Detective Chief Inspector John Luther begins the BBC psychological crime drama series, Luther, working for the British Serious Crime Unit and goes on to become a key member of the Serious and Serial Crime Unit.

While Luther is obsessive, possessed, fixated and sometimes violent, he is also a genius and a dedicated police officer.

Luther has paid a heavy price for his dedication and has never been able to prevent himself from being consumed by the darkness of the crimes with which he deals. For Luther, the job always comes first. His dedication to solving cases and bringing criminals to justice is a blessing and a curse – for him and for those close to him.

Brilliantly portrayed by actor Idris Elba, Luther is my favorite detective and Luther is my favorite television series.

Di Renjie

Based one of the most celebrated officials of the Tang and Zhou Dynasties of China, Di Renjie, also known as Detective Dee, is the protagonist of several mystery novels, two television series and the popular martial arts mystery film, Detective Dee and the Mystery of the Phantom Flame, an action-packed, visually breathtaking mystery starring some of China’s top acting talent, including singer / actor Andy Lau in the titular role.

Breathtakingly choreographed by martial arts master and fight choreographer / actor, Sammo Hung and directed by master filmmaker Tsui Hark, this intricately plotted whodunit is set in an exquisitely realized version of ancient China.

On the eve of her coronation as Empress, China’s most powerful woman is haunted by a chilling murder mystery: seven men under her command have burst into flames, leaving behind only black ash and skeletal bones. Recognizing this as a threat to her power, she turns to the infamous Di (Dee) Renjie, a man whose unparalleled wisdom is matched only by his martial arts skills. As Di battles a series of bizarre dangers, he unveils a chilling truth that places his life, and the future of an entire dynasty, in peril. 

Encyclopedia Brown

Leroy “Encyclopedia” Brown is a ten-year old boy genius who puts his talents to work fighting crime in the small town of Idaville. Idaville is so famously tough on crime that “Hardened criminals had passed the word: ‘Stay clear of Idaville.’” This came as a result of the work of Encyclopedia – eternal fifth-grader, voracious reader (hence the nickname), and ace private eye. During the school year, Encyclopedia’s father, the police chief of Idaville, recounts his toughest cases over dinner. Without fail, Encyclopedia solves those cases before dessert. In the summer, Encyclopedia hangs out his friends and foils the nefarious plans of countless child criminals – young Moriarties to his young Holmes.

Encyclopedia’s major nemesis, however, is Bugs Meany, ringleader of a gang called The Tigers and as tough and thuggish as they come.

Encyclopedia’s sidekick is the tomboyish Sally Kimball, who is Encyclopedia’s version of Mouse – “She was the only one, boy or girl, under twelve who could punch out Bugs Meany.”

Accompanied by a large supporting cast – notorious poachers, motorcycle-riding teenage troublemakers, glamorous movie stars in town for the weekend – Encyclopedia, Sally, and Bugs star in twenty nine books and an HBO cable series.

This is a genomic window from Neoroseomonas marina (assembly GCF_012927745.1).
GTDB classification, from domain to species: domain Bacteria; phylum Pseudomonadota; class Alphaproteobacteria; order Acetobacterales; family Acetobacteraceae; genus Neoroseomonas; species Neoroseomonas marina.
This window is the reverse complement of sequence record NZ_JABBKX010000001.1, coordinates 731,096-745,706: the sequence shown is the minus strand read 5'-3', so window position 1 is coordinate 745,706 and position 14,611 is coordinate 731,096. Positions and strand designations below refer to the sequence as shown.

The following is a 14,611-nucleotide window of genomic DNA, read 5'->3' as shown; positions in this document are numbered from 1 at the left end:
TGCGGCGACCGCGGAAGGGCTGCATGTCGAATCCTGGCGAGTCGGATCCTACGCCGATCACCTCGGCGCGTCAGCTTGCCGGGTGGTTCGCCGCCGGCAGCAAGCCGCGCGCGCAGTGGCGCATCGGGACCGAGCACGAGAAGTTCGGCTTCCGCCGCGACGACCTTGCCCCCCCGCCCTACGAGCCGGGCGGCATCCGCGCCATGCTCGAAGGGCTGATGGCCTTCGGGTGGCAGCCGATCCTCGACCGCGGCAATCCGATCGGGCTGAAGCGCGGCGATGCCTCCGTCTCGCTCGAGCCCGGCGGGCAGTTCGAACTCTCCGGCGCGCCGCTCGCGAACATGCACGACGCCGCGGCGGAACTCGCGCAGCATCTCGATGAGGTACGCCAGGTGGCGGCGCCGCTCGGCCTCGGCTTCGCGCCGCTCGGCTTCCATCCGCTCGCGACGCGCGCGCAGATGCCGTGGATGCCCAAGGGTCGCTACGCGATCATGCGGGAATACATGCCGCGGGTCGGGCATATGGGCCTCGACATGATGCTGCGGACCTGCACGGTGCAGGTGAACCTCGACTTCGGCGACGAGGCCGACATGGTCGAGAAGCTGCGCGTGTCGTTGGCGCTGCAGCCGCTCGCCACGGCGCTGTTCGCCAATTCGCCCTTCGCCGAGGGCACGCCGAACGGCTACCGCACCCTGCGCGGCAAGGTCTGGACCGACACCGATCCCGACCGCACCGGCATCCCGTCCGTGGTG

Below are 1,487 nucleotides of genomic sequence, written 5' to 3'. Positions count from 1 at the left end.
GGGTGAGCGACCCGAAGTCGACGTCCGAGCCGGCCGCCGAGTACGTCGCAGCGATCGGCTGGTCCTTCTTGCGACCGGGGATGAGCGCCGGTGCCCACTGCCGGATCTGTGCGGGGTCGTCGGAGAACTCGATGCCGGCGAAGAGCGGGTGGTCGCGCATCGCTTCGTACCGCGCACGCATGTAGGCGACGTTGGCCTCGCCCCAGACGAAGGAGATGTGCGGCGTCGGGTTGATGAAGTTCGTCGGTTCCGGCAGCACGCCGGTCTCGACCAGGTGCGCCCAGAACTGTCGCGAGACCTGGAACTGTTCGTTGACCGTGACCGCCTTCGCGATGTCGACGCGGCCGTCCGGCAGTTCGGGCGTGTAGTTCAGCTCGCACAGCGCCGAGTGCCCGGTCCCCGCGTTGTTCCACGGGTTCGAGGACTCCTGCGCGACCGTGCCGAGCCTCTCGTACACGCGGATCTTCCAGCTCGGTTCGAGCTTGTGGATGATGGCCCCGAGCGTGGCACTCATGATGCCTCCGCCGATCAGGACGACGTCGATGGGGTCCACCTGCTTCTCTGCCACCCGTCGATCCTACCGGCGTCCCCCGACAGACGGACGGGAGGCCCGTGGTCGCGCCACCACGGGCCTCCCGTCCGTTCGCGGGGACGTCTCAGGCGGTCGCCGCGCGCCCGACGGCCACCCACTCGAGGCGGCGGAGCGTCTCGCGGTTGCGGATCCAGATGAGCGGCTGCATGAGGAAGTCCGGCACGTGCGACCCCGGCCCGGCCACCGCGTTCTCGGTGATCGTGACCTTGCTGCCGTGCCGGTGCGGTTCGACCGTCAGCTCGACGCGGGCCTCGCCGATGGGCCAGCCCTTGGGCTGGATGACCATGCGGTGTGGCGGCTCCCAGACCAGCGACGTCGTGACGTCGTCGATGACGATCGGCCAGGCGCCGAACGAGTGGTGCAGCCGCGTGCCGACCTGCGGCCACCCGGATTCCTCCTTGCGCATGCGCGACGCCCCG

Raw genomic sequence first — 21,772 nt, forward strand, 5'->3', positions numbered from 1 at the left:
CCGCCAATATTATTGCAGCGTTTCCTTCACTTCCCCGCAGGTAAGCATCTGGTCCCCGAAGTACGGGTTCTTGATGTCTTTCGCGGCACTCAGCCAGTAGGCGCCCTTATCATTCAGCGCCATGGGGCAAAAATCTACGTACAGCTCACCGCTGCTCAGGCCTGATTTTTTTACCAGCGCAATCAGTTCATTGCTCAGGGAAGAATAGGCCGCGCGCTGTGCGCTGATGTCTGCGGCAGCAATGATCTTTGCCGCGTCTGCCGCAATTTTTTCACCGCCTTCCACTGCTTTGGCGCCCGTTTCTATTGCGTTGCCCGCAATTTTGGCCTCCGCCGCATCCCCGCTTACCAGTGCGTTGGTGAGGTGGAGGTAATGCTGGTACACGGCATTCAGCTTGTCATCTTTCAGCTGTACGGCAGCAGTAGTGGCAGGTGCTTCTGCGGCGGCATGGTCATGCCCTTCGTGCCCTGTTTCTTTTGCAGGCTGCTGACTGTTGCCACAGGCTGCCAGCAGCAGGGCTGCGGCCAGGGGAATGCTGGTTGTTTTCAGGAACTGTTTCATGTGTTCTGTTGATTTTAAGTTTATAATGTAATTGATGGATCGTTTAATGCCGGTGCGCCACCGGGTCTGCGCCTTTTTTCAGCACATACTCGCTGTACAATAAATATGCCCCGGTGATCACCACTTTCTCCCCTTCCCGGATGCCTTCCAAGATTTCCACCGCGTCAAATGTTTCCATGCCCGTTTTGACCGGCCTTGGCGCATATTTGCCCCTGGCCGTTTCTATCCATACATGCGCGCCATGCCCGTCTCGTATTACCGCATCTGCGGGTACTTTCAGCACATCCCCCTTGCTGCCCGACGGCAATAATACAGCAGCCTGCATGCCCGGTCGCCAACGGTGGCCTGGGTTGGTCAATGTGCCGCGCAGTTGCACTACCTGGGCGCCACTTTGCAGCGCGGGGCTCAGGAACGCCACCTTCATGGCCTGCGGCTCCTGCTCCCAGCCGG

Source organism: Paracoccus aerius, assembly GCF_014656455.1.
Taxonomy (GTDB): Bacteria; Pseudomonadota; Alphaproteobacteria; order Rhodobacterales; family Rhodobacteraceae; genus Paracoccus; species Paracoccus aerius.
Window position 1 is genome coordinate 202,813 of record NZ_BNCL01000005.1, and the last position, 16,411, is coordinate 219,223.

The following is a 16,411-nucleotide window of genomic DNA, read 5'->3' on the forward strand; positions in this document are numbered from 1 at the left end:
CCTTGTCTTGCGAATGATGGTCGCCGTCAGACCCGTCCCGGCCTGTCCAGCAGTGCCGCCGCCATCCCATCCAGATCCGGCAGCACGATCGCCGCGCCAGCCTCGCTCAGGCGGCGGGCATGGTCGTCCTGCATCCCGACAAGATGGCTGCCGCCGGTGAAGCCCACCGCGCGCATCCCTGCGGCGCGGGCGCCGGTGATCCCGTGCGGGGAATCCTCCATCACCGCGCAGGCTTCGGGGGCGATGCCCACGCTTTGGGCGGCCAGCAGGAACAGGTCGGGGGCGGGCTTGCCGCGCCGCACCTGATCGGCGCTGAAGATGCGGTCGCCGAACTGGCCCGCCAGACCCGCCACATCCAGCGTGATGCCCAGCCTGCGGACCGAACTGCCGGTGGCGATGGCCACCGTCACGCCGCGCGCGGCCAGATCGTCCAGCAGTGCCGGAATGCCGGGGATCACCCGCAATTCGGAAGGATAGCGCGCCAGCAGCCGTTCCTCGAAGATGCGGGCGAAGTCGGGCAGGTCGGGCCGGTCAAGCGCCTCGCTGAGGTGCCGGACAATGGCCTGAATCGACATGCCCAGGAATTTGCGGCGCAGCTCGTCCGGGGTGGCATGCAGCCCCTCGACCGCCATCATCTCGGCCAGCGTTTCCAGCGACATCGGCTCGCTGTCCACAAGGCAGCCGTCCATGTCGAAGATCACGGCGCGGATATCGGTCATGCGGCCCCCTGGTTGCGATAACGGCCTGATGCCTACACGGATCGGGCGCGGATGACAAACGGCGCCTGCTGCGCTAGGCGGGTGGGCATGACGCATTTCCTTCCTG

Those are my favorites. Which detectives do you most admire? Which novel, series, or movie detective is your favorite and why?

 

 

About Balogun

Balogun is the author of the bestselling Afrikan Martial Arts: Discovering the Warrior Within and screenwriter / producer / director of the films, A Single Link and Rite of Passage: Initiation. He is one of the leading authorities on Steamfunk – a philosophy or style of writing that combines the African and / or African American culture and approach to life with that of the steampunk philosophy and / or steampunk fiction – and writes about it, the craft of writing, Sword & Soul and Steampunk in general, at http://chroniclesofharriet.com/. He is author of three novels – the Steamfunk bestseller, MOSES: The Chronicles of Harriet Tubman (Books 1 & 2); the Urban Science Fiction saga, Redeemer; and the Sword & Soul epic, Once Upon A Time In Afrika and contributing co-editor of two anthologies: Ki: Khanga: The Anthology and Steamfunk. At present, Balogun is directing and fight choreographing the Steamfunk feature film, Rite of Passage, which he wrote based on the short story, Rite of Passage, by author Milton Davis. He is one of the leading authorities on Steamfunk –a philosophy or style of writing that combines the African and / or African American culture and approach to life with that of the steampunk philosophy and / or steampunk fiction – and writes about it, the craft of writing, Sword & Soul and Steampunk in general, at http://chroniclesofharriet.com/. He is author of three novels – the Steamfunk bestseller, MOSES: The Chronicles of Harriet Tubman (Books 1 & 2); the science fiction gangster saga, Redeemer; and the Sword & Soul epic, Once Upon A Time In Afrika. He is also co-creator of the soon-to-be-released role-playing game, Ki-Khanga™: The Sword & Soul RPG. Balogun is Master Instructor of the Afrikan Martial Arts Institute and Technical Director of Martial Ministries of America, a non-profit organization that serves at-risk youth. He is also a traditional African priest, actor and conflict resolution specialist, who works and lives in Atlanta, Georgia with his wife, his seven daughters and his son.